Living with a sense of shame or inadequacy is unnecessary when our identity is centred in Christ. So too is making excuses for what cannot change or for who we think we are that does not accord with what the Bible affirms. Living by faith accepts who we have become ‘in Christ’ because of what the Bible says and not because of what we feel. 2 Corinthians 5:7 says that our walk is by faith and not sight; it is grounded in biblical evidence and not circumstantial evidence.
We are therefore not the prisoner of our anger problems. We are not the product of past abuses committed against us. We do not have to be shaped by our former addictions or perceived self-image. We are also not defined by our sexuality, our marital status, our health, or our social position. 1 Corinthians 6:11 even suggests that any unrepented sinful behaviour is associated with our old life and therefore characterises what we were, not what we are.
Why, then, do we often struggle to embrace our new life? Why do we sometimes wrestle with this old nature that seems unconquered? Why can personal breakthroughs appear difficult?
3. A new power “with Christ”
In Romans 7:14-21, Paul identifies the warring natures of the old and new self at work in us that might make it seem as if we really aren’t very different to those who don’t know Christ. It might also appear to deny the new creation identity we have been given.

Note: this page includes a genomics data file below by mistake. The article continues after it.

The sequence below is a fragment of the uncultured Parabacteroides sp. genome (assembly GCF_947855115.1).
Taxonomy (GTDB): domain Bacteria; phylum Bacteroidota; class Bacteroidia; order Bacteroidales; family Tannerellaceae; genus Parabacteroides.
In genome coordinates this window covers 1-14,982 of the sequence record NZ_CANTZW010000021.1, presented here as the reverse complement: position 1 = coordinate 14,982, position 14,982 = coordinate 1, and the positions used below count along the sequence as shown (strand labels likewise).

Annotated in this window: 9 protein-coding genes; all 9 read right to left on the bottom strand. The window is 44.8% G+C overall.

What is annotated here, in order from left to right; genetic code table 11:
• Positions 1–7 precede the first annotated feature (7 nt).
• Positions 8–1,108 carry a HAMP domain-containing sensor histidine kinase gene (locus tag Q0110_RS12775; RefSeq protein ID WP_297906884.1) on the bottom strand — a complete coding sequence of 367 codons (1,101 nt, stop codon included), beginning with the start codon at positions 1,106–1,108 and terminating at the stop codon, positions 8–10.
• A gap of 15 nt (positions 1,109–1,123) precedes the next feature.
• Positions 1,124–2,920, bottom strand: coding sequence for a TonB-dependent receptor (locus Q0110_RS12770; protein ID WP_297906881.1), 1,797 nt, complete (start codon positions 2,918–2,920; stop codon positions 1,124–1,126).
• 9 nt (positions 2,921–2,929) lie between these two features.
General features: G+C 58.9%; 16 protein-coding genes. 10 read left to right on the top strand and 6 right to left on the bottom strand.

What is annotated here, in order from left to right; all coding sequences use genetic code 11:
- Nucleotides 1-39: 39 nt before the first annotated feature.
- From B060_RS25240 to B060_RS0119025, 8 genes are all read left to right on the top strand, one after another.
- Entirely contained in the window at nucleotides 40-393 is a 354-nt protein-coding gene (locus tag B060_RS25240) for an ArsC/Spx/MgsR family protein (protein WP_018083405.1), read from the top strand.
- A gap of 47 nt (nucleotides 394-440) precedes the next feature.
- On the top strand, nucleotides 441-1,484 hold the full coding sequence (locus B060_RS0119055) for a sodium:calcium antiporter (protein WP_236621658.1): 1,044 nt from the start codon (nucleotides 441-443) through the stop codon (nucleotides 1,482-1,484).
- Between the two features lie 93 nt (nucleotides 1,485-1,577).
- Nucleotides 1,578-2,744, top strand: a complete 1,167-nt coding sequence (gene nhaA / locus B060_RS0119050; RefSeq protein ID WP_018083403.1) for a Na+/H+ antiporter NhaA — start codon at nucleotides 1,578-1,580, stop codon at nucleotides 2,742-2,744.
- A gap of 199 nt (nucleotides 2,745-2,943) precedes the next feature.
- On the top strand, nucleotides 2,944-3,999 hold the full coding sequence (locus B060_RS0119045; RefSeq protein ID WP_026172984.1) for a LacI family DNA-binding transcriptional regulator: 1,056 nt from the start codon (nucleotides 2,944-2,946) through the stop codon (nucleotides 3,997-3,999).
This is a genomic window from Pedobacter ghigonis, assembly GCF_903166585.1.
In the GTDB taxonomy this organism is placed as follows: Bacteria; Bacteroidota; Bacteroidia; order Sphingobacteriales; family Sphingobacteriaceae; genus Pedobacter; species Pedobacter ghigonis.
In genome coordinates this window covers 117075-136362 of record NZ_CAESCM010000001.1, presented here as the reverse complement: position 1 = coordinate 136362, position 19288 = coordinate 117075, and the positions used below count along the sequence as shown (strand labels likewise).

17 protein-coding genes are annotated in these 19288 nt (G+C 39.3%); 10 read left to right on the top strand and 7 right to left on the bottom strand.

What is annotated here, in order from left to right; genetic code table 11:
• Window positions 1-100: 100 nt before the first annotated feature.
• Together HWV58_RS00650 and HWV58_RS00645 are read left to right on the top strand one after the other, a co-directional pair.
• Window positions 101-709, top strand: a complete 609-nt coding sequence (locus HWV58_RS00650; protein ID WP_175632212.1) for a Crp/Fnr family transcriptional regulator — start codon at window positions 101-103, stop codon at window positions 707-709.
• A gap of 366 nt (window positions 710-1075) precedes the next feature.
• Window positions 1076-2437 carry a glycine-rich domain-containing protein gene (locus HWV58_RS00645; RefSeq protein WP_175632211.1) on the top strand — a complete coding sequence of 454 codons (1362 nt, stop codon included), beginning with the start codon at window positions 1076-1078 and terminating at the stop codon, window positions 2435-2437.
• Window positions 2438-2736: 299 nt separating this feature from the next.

Here, though, is where we really do need to understand that the Christian life is far more than just giving mental assent to a new way of living. We don’t just live an otherwise-worldly life with relief that we have insurance against an eternity apart from God. Breaking free of our old life honours the authority we legitimately have as children of the Kingdom by then realising that we represent this Kingdom in living out the rule and reign of God in this life.
It is about renewing the mind to embrace the truth of who we have become. To live as a Christian is to be confident, firstly, that the matter of our eternal security is settled. Then, we live in the power of God which is granted to those who are His children. This comes as we live our life with Christ so that we who are “in Christ” begin to experience the transformation of Christ who is also “in us” so that we would be free, so that others might be saved or healed, and so that ground could be taken from the Devil. Only when the Church realises its potential can justice or restoration be realised in our world.
God’s transforming power comes when we surrender to Him and accept the fullness of our birth in the Spirit and not just in water. The symbolism of water depicts a baptism of cleansing. The related baptism of the Spirit is not so much another baptism as it is another aspect of the one baptism of initiation into the body of Christ (Ephesians 4:5), one which ushers us into the fullness of life in God’s Kingdom (1 Corinthians 12:13).